Treaty of Nöteborg
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The Treaty of Nöteborg, also known as the Treaty of Oreshek (Swedish: Freden i Nöteborg, Russian: Ореховецкий мир, Finnish: Pähkinäsaaren rauha), is a conventional name for the peace treaty signed at Orekhovets (Swedish: Nöteborg, Finnish: Pähkinäsaari) on 12 August 1323. It was the first settlement between Sweden and the Novgorod Republic regulating their border. Three years later, Novgorod signed the Treaty of Novgorod with the Norwegians.
The treaty had no special name at the time, as it was just called a "permanent peace" between the parties. Contemporary English language publications most often use the name "Treaty of Nöteborg" for it, which is a direct translation of Nöteborgsfreden by which the treaty has conventionally been referred to in the Swedish language literature. "Treaty of Oreshek" is a similar translation from the Russian Ореховский мир. Both "Nöteborg" and "Oreshek" are old names of a fortress in Shlisselburg, used respectively in Swedish and Russian.
Recently, the name "Treaty of Pähkinäsaari" has appeared in some of the English language literature, as a direct translation of the contemporary Finnish name of the treaty, Pähkinäsaaren rauha. "Pähkinäsaari" was the Finnish name for the island on which the fortress was built.
The original text of the treaty has been lost. It has survived in partial copies in Russian, Swedish, and Latin, which are somewhat conflicting.
The treaty was negotiated with the help of Hanseatic merchants in order to conclude the Swedish-Novgorodian Wars. As a token of goodwill, Novgorod ceded three Karelian parishes to Sweden; Sweden would in turn stay out of any conflict between Novgorod and Narva. Both sides would also promise to refrain from building castles on the new border.
The treaty defined the border as beginning east and north of Viborg Castle, running along the Sestra and Volchya Rivers, splitting the Karelian Isthmus in half, running across Savonia and, according to traditional interpretations, ending in the Gulf of Bothnia near the Pyhäjoki River. However the wording "the sea in the north" can as well mean the Arctic Ocean.
Only the southern part of the border, close to Viborg, was actually considered important and clearly defined in the treaty. Borders in the wilderness were defined very roughly, and presumably considered less important than the line across the Karelian Isthmus. It has also been suggested that the treaty would have originally given both Sweden and Novgorod joint rights to northern Ostrobothnia and Lappland.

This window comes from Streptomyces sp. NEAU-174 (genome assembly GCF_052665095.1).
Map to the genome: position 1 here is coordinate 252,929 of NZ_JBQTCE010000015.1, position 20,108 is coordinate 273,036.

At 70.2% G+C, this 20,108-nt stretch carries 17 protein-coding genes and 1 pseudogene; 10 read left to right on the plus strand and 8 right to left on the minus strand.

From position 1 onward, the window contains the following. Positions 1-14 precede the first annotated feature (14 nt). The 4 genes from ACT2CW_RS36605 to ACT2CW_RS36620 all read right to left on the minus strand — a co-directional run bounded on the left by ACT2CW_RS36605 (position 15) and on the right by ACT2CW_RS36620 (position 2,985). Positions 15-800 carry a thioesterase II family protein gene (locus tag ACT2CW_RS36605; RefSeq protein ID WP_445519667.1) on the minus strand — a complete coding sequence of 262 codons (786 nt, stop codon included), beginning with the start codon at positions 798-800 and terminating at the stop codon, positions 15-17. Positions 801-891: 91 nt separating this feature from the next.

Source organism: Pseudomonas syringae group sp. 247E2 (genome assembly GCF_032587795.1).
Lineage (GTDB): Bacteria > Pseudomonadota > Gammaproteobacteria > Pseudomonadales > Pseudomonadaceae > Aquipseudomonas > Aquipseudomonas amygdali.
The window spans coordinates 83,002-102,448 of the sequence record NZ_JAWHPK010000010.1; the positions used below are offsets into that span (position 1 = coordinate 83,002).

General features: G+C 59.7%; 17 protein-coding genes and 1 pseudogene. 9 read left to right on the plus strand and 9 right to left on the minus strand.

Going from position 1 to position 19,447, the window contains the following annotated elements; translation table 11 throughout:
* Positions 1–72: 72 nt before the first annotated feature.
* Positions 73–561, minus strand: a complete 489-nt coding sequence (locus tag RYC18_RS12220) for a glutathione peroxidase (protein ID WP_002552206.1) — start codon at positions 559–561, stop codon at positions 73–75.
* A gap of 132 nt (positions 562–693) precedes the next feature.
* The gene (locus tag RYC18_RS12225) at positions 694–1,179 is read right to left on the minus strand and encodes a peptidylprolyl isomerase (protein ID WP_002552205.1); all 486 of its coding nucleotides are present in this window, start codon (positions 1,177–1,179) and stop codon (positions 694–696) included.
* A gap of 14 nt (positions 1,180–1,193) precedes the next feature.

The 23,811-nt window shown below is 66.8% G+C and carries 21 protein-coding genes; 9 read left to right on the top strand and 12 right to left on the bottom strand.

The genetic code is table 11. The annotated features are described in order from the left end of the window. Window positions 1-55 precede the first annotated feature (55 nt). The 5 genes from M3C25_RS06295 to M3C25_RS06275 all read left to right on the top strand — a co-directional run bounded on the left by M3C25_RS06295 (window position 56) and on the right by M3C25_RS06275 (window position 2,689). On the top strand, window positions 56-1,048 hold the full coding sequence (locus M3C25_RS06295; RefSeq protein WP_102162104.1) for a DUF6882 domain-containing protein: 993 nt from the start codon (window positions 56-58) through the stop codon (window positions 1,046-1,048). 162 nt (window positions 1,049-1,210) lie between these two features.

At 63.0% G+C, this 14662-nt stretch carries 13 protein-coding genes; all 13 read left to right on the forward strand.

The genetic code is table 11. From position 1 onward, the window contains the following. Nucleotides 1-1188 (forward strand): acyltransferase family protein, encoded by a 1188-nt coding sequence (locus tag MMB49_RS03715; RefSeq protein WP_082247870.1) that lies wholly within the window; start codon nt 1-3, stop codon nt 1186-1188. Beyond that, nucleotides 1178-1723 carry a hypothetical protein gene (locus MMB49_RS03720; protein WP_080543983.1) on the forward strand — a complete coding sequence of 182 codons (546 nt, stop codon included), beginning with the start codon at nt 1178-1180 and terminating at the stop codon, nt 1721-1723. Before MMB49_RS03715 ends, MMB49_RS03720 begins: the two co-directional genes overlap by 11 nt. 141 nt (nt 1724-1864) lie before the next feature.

Finnic tribes living on both sides of the border, mainly Karelians, Finns, and Tavastians, had no say in the treaty. Sweden and Novgorod had already de facto established their areas of influence in eastern Fennoscandia, with Karelians under Russian rule and other tribes in the west under Swedish rule. The treaty established international approval for that structure, but the concept of "permanent peace" did not have much effect on the long-term conflict between Novgorod and Sweden. The northern part of the border crossed wide stretches of wilderness in which the Hansa and its diplomats were not interested, but these areas became a bone of contention between Sweden and Novgorod soon thereafter. Within five years after the treaty was signed, Swedish colonists started making inroads into northern Ostrobothnia. Sweden also established castles at Uleåborg around 1375 and Olofsborg in 1475, clearly on the Novgorodian side of the border.
In 1595, the Treaty of Teusina acknowledged the Swedish text as the correct one. However, long before that, Sweden had succeeded in permanently taking over large areas on the Novgorod side of the original border, including Ostrobothnia and Savonia. Eventually, the territory west of the border, along with the expanse to the north, evolved into the country known today as Finland.
- "Treaty's Swedish and Latin texts". Archived from the original on 2007-09-27. as maintained by the National Archives Service of Finland. Note that neither text can be said to be fully original, since both have survived as later, and possibly modified, copies.
- See e.g.  and .
- See e.g. .
- See e.g. ,  or .
- Georg Haggren, Petri Halinen, Mika Lavento, Sami Raninen ja Anna Wessman (2015). Muinaisuutemme jäljet. Helsinki: Gaudeamus. p. 376.CS1 maint: multiple names: authors list (link)
- Uino, Pirjo (1997). Ancient Karelia. Helsinki: Suomen muinaismuistoyhdistyksen aikakausikirja 104. p. 201.
- Nöteborgsfreden och Finlands medeltida östgräns. Andra delen. Skrifter utgivna av Svenska litteratursällskapet i Finland, No 427:2, VIII + s. 239–509. Helsingfors 1991. (97:1, 186–200). Detailed discussion about the conflict over the correct text of the treaty. See page 186. The Russian text is available in S. N. Valk, Gramoty Velikogo Novgoroda i Pskova (Moscow: AN SSSR, 1949), 67–68.
- Tarkiainen, Kari (2010). Ruotsin itämaa. Helsinki: Svenska litteratursällskapet i Finland. p. 71. ISBN 978-951-583-212-2.
- See Gallén, Jarl: Nöteborgsfreden och Finlands medeltida östgräns, Helsingfors 1968. Also see Gallén, Jarl; Lind, John: Nöteborgsfreden och Finlands medeltida östgräns, vol. 2–3, Helsingfors 1991.
- Vahtola, Jouko. Tornionlaakson historia I. Birkarlit, 'pirkkalaiset'. Malungs boktryckeri AB. Malung, Sweden. 1991.
- See Skrifter. See also Michael C. Paul, "Archbishop Vasilii Kalika of Novgorod, the Fortress of Orekhov, and the Defense of Orthodoxy," in Alan V. Murray, ed., The Clash of Cultures on the Medieval Baltic Frontier (Farnham, UK: Ashgate, 2009): 253–271.
- Nöteborgsfreden och Finlands medeltida östgräns. Andra delen (Svenska litteratursällskapet i Finland, Nr 427:2, VIII + s. 239-509. Jarl Gallén, John Lind. 1991)